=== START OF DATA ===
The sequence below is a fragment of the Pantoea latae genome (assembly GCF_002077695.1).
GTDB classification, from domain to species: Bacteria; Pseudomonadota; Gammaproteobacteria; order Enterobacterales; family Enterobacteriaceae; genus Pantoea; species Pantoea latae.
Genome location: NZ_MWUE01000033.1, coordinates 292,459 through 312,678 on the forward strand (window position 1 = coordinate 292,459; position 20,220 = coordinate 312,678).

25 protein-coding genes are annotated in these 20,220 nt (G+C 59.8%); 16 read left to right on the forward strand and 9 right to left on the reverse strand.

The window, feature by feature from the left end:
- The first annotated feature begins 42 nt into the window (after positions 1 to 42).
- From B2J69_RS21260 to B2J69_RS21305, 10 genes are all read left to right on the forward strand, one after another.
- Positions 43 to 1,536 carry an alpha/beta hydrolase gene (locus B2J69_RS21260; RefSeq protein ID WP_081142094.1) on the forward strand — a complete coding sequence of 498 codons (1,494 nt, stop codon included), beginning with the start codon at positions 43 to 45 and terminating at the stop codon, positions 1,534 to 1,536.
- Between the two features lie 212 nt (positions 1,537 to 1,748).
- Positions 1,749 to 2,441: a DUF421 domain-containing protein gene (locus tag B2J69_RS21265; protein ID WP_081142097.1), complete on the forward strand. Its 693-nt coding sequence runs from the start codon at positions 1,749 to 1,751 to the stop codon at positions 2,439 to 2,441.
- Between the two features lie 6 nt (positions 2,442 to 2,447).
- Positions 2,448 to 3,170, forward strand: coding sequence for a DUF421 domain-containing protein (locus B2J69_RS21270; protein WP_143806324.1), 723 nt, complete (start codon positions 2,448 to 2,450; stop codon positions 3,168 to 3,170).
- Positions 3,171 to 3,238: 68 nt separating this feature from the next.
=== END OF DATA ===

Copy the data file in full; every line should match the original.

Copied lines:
The sequence below is a fragment of the Pantoea latae genome (assembly GCF_002077695.1).
GTDB classification, from domain to species: Bacteria; Pseudomonadota; Gammaproteobacteria; order Enterobacterales; family Enterobacteriaceae; genus Pantoea; species Pantoea latae.
Genome location: NZ_MWUE01000033.1, coordinates 292,459 through 312,678 on the forward strand (window position 1 = coordinate 292,459; position 20,220 = coordinate 312,678).

25 protein-coding genes are annotated in these 20,220 nt (G+C 59.8%); 16 read left to right on the forward strand and 9 right to left on the reverse strand.

The window, feature by feature from the left end:
- The first annotated feature begins 42 nt into the window (after positions 1 to 42).
- From B2J69_RS21260 to B2J69_RS21305, 10 genes are all read left to right on the forward strand, one after another.
- Positions 43 to 1,536 carry an alpha/beta hydrolase gene (locus B2J69_RS21260; RefSeq protein ID WP_081142094.1) on the forward strand — a complete coding sequence of 498 codons (1,494 nt, stop codon included), beginning with the start codon at positions 43 to 45 and terminating at the stop codon, positions 1,534 to 1,536.
- Between the two features lie 212 nt (positions 1,537 to 1,748).
- Positions 1,749 to 2,441: a DUF421 domain-containing protein gene (locus tag B2J69_RS21265; protein ID WP_081142097.1), complete on the forward strand. Its 693-nt coding sequence runs from the start codon at positions 1,749 to 1,751 to the stop codon at positions 2,439 to 2,441.
- Between the two features lie 6 nt (positions 2,442 to 2,447).
- Positions 2,448 to 3,170, forward strand: coding sequence for a DUF421 domain-containing protein (locus B2J69_RS21270; protein WP_143806324.1), 723 nt, complete (start codon positions 2,448 to 2,450; stop codon positions 3,168 to 3,170).
- Positions 3,171 to 3,238: 68 nt separating this feature from the next.